There's the scent of autumn in the air down here. It smells as though summer's over in Southland and the cooler season, with the fragrance of ripe fruit and fermenting ciders and wines, has arrived.
It's been a productive if unruly one for gardeners and orchardists. The fruit harvest has been heavy and vegetables have achieved good weight. The combination of regular rain and occasional periods of hot weather has watered and encouraged every crop to produce its best, and at the same time boosted growth in lawns and weeds, necessitating plenty of mowing, scything and cutting-back just to keep things seemly.
The moon has played her part in all that, drawing up water from the soil to keep newly-sown seeds moist till sprouting time, and beaming down on crops at night, extending their exposure to light even more, adding to that already offered by the long southern evenings.
Now it's March and we are preparing for a month of busy harvesting. The month's first week is covered by the Last Quarter phase of the moon and provides some respite from garden work. It's almost a full week of rest for us gardeners, with opportunities for leisurely weeding and applying liquid feeds.
March 7 marks the start of the New Moon period and gives us the chance to cultivate in order to take advantage of the next phase, where sowing seed and transplanting seedlings is most effective. That period, the First Quarter, begins on the 12th and lasts right through to March 21. During this time, parsley can be effectively sown, with a good crop likely to result.
It's too cold in some parts of the country, but the soils of Mangawhai will be ideal for sowing into. Cloches, if needed, warm the soil and increase the chance of success. Sow silverbeet too, for a useful and robust leafy crop that can easily withstand the rigours of the winter ahead. Swiss chard, or silverbeet as it's commonly called in New Zealand, likes seaweed, so if you've access to any form of the oceanic algae, integrate that into your soils a week or so before sowing your chard seed. Once the plants have put on some height and bulk, an occasional drink of seawater is enjoyed by silverbeet. Another round of feeding with liquid fertilizer (kelp-soup is a favourite, naturally enough) on March 21 and 22 will further increase the size and health of your beet.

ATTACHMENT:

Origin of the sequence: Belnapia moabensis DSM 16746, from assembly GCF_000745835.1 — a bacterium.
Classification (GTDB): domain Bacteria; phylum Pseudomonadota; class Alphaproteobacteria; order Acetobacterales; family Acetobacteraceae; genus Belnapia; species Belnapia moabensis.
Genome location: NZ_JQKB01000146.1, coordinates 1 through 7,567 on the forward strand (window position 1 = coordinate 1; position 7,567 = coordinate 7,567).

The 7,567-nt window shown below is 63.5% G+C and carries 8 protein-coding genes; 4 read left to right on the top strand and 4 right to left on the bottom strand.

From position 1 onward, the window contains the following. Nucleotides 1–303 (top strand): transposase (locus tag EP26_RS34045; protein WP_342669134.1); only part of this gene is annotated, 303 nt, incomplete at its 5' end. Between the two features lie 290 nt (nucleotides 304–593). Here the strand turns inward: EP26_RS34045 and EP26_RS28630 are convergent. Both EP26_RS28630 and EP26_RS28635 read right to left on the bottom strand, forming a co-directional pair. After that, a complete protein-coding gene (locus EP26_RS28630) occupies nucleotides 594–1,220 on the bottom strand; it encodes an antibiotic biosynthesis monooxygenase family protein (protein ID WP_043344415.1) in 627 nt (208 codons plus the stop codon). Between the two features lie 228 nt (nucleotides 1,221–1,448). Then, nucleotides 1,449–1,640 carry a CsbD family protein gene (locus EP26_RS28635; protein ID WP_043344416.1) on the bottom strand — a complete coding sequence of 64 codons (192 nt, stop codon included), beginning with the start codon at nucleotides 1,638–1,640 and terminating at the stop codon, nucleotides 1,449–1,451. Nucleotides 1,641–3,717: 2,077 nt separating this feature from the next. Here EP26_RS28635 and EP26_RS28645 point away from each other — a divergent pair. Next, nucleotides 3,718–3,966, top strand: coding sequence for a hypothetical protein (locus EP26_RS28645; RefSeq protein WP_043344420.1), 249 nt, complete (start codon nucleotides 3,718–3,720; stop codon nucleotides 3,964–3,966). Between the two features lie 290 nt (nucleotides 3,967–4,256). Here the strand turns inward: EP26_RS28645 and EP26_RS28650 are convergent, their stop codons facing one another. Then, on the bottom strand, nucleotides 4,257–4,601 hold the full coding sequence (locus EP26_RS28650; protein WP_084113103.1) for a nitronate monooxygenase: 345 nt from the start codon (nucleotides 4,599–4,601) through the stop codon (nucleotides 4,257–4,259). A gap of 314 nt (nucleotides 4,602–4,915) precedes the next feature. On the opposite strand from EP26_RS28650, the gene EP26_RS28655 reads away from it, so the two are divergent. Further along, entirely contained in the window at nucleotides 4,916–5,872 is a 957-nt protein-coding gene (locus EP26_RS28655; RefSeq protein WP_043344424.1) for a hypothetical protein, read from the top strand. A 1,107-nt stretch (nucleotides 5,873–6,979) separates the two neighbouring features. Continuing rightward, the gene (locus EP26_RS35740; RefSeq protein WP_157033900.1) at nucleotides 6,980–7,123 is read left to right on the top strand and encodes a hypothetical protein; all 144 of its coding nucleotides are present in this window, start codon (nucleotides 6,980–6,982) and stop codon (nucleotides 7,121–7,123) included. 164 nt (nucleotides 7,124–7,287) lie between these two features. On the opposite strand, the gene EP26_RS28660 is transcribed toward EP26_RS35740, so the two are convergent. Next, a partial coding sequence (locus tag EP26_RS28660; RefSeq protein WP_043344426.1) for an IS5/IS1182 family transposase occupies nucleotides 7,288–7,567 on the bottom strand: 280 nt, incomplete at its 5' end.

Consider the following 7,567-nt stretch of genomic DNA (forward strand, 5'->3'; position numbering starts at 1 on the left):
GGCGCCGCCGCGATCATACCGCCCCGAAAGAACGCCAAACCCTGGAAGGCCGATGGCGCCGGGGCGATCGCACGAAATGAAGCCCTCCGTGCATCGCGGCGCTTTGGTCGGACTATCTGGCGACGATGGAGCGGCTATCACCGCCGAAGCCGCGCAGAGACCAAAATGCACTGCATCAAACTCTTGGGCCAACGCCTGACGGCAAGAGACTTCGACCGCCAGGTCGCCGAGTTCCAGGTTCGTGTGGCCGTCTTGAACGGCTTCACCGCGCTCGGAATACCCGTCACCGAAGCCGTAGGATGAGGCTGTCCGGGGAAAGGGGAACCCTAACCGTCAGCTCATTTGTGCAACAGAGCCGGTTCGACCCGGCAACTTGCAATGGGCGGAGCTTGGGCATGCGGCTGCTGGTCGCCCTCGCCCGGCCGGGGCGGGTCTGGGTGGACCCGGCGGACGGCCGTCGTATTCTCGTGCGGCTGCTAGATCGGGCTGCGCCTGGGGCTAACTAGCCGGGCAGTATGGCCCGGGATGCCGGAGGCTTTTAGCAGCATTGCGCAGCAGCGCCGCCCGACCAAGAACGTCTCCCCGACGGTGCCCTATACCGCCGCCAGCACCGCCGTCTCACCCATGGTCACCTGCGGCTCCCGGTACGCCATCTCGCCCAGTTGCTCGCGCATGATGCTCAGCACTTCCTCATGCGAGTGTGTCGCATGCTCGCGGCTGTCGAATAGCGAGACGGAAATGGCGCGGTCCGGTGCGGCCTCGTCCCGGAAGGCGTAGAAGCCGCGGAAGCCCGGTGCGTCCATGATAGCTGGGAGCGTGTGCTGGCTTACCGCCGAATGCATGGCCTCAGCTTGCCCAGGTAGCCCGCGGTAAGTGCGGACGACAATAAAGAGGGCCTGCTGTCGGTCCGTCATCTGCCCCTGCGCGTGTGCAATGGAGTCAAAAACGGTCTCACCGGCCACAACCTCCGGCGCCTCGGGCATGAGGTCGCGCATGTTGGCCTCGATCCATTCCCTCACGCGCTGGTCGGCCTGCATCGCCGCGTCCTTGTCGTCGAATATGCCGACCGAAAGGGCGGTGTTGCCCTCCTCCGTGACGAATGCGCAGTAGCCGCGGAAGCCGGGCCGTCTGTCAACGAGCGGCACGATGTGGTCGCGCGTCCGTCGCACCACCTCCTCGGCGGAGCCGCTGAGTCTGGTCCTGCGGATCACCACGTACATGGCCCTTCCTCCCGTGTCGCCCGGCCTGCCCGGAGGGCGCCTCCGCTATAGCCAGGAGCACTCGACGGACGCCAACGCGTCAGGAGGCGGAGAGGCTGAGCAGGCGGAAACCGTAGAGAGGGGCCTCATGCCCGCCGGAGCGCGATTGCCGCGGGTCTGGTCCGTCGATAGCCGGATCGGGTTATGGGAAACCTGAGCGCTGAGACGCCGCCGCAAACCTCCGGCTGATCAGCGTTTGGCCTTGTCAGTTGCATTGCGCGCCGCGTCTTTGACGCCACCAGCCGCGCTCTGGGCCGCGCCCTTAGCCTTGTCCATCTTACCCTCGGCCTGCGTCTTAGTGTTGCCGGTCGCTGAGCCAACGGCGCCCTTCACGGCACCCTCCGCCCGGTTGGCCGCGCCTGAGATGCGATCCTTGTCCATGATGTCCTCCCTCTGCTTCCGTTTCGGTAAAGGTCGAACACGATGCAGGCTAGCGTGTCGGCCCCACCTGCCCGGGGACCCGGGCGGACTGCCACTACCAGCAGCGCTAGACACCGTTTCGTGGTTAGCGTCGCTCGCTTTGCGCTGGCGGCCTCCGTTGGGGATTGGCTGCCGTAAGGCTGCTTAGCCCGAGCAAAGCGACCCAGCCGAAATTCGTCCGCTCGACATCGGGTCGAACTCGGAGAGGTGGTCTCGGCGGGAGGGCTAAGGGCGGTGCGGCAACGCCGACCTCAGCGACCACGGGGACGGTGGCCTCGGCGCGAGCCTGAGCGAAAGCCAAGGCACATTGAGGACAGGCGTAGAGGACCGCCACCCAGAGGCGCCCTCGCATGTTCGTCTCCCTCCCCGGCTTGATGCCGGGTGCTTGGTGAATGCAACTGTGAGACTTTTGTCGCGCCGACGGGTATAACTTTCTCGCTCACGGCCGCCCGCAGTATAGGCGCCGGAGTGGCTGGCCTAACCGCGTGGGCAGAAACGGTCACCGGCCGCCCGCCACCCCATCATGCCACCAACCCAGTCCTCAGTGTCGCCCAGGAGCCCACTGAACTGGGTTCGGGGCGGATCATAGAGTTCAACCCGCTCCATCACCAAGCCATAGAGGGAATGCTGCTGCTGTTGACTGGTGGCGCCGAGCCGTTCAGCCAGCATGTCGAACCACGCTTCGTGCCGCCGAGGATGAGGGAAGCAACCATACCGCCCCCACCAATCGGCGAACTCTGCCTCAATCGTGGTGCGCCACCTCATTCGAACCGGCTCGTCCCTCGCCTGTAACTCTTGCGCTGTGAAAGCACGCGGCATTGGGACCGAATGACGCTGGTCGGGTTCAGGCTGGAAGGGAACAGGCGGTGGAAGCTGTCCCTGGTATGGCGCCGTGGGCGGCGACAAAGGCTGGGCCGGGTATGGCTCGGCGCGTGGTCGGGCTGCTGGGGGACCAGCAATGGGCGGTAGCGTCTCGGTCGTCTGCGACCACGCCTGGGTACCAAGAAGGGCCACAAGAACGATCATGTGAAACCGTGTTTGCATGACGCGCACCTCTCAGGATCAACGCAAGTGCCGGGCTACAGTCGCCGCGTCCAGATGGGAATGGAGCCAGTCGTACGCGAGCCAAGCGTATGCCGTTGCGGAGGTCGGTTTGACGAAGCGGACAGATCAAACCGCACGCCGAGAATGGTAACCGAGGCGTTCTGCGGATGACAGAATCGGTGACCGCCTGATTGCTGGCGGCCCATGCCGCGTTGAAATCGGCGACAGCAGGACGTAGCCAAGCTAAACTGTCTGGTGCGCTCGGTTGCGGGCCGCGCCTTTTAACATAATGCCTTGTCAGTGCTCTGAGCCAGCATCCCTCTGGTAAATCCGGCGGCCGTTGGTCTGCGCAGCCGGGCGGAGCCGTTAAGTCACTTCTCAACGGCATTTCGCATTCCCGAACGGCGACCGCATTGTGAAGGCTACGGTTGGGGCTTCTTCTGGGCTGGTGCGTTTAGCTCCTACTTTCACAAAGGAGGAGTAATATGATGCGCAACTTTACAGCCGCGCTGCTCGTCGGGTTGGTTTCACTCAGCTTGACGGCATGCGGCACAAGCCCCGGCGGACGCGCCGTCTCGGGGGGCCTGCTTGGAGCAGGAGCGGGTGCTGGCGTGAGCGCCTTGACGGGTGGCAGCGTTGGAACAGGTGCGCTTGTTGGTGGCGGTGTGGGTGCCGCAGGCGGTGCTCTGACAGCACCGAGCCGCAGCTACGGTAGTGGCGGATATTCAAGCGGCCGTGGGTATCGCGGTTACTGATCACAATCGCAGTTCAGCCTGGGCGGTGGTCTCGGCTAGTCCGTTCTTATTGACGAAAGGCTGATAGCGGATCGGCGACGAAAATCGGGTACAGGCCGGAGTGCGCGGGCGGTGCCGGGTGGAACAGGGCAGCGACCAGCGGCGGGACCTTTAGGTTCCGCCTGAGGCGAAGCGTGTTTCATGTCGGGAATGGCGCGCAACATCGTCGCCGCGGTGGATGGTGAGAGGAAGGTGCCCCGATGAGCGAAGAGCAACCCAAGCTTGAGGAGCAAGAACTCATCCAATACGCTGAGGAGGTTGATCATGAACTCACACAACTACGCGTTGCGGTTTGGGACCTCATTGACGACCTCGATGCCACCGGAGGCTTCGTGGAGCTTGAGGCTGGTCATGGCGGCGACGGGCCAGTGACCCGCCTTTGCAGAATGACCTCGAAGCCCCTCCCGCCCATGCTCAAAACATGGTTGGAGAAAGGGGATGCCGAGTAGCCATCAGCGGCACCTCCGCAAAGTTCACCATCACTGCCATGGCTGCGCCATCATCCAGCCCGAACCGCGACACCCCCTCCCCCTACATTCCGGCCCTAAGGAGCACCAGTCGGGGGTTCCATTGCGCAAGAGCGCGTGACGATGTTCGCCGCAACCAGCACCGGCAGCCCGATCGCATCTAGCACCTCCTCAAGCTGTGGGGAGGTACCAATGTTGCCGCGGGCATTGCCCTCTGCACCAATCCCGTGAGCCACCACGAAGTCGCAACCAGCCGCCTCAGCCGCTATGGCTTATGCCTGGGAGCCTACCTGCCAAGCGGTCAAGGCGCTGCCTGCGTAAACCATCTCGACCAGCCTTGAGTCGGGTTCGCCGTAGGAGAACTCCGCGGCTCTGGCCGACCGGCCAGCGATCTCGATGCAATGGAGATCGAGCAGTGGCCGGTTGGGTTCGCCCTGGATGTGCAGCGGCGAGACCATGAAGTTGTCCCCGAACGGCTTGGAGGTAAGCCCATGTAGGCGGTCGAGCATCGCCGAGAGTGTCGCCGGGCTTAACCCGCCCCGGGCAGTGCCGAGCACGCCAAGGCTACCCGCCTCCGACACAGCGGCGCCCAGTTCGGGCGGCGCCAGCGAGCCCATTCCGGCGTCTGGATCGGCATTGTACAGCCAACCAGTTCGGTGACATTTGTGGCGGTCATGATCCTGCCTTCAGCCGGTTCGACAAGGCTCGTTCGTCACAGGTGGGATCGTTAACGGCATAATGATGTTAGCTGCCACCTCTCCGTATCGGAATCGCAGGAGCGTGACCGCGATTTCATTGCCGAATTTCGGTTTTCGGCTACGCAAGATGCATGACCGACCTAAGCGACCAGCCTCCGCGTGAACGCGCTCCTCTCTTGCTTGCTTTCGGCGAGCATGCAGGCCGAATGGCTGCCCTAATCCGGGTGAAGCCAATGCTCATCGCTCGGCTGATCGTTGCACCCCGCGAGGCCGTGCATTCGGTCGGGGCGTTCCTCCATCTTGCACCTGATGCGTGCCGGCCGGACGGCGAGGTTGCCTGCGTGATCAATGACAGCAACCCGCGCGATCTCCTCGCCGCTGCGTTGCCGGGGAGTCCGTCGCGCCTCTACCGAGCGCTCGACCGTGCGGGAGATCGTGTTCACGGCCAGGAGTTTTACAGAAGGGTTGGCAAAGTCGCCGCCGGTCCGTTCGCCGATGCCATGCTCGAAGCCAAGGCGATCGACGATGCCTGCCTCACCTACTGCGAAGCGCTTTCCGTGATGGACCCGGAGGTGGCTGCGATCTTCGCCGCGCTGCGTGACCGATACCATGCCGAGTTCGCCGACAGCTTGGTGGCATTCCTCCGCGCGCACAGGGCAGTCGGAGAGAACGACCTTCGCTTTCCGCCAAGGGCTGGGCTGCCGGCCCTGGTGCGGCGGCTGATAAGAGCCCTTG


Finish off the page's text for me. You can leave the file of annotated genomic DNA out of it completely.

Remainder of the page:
The Full Moon period from the 22nd to the 26th is an intense one for young plants, so hold off sprouting any till that period has passed. Too much of a good thing – the stronger pull and
extra light of the full moon – makes delicate seedlings grow in a spindly manner and that doesn't benefit them in the long run.
The remaining days of March are 'barren' in terms of lunar influence and are best used for other activities, like harvesting ripe tree and vine fruits, preserving everything that won't store raw and if you have a yearning to try making cider, mead, wine or beer, trying your hand at those traditional arts. None are difficult to do, providing you find and use the simpler recipes and have some of the necessary equipment on hand.
I find cider the easiest of all 'cheering drinks' to make, partly because of the tremendous supply of heritage apples I get from my home orchard, and because they just need chopping and dropping into the big glass demijohn with very little after-care. I somehow manage to produce quite drinkable cider year after year and see no need to get any more sophisticated than that. If you are thinking of giving cider-making a try, I think you'll be well pleased by the result.
n New moon March 9, full moon March 24.